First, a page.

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New Research Further Quantifies Benefits of Preventative Colonoscopy Screening

Key findings

  • In a retrospective cohort of 1,809 patients who had colorectal cancer detected through colonoscopy, patients who had symptoms had significantly reduced survival compared with high-risk patients or asymptomatic average-risk patients
  • The poorer prognosis of patients who had symptomatic colonoscopy persisted after adjustment for stage, tumor site and (neo)adjuvant treatment
  • Patients should be made aware that having a colonoscopy before colon cancer symptoms develop has a tremendous effect on survival

The American Cancer Society recommends that for average-risk adults, screening for colorectal cancer (CRC) should start at age 45 instead of 50. When CRC is identified at an early stage, five-year survival rates are 90% or better.

Because of evidence from large observational studies, colonoscopy is the preferred screening method for CRC in the U.S. However, few studies have examined to what extent colonoscopy benefits higher-risk patients, and long-term data are scarce.

Massachusetts General Hospital researchers Lieve G. J. Leijssen, MD, Anne M. Dinaux, MD, Hiroko Kunitake, MD, of the Massachusetts General Hospital Division of General and Gastrointestinal Surgery, Liliana G. Bordeianou, MD, MPH, chief of the Colorectal Surgery Program at Mass General and David L. Berger, MD, colorectal and gastrointestinal surgeon, have conducted the first study of colonoscopy that distinguishes between screening and surveillance patients and between colon and rectal cancer. They report in Surgical Endoscopy that asymptomatic screening has a tremendous survival benefit.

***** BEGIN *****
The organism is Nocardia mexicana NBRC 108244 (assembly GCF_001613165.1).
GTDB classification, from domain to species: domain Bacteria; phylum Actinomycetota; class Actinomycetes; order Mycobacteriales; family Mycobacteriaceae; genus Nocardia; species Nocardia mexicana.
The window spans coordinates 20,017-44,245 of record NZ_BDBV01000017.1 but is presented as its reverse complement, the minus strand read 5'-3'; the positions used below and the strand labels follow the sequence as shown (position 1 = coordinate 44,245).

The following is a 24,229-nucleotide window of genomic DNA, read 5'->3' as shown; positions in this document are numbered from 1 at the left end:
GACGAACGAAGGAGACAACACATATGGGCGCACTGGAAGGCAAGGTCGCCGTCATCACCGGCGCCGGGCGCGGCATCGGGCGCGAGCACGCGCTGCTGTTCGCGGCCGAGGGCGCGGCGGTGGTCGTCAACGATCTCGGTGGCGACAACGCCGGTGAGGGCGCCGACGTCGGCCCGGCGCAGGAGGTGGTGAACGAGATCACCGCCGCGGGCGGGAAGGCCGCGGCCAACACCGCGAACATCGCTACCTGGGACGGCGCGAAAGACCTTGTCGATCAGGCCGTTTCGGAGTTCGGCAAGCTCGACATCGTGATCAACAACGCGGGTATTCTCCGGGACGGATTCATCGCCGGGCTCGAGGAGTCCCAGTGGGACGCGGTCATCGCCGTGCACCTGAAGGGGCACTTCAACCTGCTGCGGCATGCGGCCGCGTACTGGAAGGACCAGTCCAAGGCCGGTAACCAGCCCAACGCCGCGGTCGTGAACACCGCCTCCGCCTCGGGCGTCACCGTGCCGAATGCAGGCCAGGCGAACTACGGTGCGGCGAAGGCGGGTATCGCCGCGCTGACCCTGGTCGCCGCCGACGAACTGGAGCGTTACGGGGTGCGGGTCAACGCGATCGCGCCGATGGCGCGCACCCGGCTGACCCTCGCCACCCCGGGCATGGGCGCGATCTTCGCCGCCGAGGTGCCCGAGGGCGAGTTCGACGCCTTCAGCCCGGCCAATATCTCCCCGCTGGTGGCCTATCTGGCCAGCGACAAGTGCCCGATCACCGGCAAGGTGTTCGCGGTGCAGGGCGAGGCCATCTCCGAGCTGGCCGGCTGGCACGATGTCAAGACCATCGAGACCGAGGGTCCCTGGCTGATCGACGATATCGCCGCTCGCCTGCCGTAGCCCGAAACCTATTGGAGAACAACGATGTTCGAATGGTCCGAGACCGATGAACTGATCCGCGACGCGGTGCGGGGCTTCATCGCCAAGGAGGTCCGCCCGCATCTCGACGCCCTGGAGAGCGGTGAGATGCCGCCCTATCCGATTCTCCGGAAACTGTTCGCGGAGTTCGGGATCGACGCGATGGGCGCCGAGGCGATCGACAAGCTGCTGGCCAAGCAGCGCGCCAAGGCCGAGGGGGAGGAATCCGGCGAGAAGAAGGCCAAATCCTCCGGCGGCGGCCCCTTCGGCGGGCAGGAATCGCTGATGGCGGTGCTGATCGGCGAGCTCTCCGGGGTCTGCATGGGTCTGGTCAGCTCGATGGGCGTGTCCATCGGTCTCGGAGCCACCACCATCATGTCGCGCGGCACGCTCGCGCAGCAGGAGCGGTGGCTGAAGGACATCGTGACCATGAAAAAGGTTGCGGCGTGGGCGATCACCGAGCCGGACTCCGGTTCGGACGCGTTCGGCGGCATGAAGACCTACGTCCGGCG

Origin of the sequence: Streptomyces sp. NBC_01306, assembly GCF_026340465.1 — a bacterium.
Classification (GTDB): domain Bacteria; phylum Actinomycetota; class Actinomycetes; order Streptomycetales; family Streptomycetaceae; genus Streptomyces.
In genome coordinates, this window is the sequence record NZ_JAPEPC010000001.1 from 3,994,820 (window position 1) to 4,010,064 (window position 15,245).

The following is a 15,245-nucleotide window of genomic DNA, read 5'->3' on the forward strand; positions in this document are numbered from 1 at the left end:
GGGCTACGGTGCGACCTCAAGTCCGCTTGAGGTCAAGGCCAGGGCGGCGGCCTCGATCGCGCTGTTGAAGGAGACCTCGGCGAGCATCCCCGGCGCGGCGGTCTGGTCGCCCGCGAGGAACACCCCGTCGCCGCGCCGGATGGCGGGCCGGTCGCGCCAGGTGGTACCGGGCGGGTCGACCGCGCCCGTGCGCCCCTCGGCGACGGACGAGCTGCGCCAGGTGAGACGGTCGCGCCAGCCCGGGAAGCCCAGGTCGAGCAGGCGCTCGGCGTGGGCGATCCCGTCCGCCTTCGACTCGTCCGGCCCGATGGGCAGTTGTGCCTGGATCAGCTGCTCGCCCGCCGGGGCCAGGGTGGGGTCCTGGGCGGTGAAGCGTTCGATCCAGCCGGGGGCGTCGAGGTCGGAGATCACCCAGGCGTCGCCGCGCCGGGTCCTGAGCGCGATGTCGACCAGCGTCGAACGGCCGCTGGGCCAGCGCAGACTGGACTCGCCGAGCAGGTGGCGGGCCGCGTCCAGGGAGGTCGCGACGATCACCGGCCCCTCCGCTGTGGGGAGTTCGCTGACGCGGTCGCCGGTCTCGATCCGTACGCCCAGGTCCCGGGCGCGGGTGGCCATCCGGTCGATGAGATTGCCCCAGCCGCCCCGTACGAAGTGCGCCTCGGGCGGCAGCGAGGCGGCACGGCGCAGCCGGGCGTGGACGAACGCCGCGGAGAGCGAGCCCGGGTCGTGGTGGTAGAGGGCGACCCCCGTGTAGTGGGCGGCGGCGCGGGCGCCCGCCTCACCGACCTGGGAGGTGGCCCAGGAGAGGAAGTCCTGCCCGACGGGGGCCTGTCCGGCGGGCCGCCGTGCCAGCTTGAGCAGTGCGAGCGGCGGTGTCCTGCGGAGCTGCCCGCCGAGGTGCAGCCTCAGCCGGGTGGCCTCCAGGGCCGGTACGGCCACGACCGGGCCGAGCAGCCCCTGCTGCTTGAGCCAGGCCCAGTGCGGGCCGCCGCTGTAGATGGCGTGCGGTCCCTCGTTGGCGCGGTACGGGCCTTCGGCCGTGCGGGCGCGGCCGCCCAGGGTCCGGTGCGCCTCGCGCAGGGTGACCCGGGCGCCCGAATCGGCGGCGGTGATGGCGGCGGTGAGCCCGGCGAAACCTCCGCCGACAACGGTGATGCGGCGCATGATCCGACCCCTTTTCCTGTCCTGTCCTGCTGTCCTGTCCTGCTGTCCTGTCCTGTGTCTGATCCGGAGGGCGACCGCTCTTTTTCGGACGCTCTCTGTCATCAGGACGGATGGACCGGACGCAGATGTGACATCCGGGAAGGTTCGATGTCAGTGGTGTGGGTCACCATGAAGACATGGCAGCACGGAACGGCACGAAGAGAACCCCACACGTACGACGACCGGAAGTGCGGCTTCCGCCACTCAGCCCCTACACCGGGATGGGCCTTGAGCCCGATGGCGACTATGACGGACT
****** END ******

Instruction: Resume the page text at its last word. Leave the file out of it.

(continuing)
The Study Cohort

The researchers reviewed 1,809 patients who had CRC diagnosed through colonoscopy and had surgery between January 1, 2004, and December 31, 2015. They divided the cohort into three groups according to the indication for colonoscopy:

  1. Diagnostic (n=1386): Patients who had no prior colonoscopy and reported one or more symptoms associated with CRC or needed evaluation of an abnormality seen on imaging
  2. Screening (n=235): Asymptomatic, average-risk patients who had no prior colonoscopy
  3. Surveillance (n=188): Patients who had a personal history of adenomas or inflammatory bowel disease or a family history of CRC

The researchers included follow-up results until the patient's death or the end of the study on April 30, 2018, whichever came first. The median follow-up period was 45 months.

Multivariate Analyses

After adjustment for age, gender and American Society of Anesthesiologists score, the diagnostic group had a significantly worse prognosis (P < .001 for all comparisons):

Five-year overall survival

  • 64% worse than in the screening group
  • 42% worse than in the surveillance group

Five-year disease-free survival

  • 57% worse than in the screening group
  • 68% worse than in the surveillance group

The poorer overall survival in the diagnostic group persisted even after further adjustment for stage, tumor site and (neo)adjuvant treatment. Survival was 54% worse than in the screening group (P < .001) and 27% worse than in the surveillance group (P = .04).

The Importance of Offering Screening

About one-third of eligible adults in the U.S. have never been screened for CRC. Lack of health insurance is not the only explanation; in one study, more than 75% of unscreened adults were insured.

The problem is worse among younger eligible patients. Federal government data show that 55% of adults ages 50 to 54 have never been screened, versus 28% of those ages 65 to 75.

Now that the American Cancer Society guidelines have changed, the researchers urge an extra effort to boost the adherence of adults 45 to 50 years old. They call on clinicians to reach out to all patients and make them aware of the survival benefit of being screened for CRC before symptoms develop.

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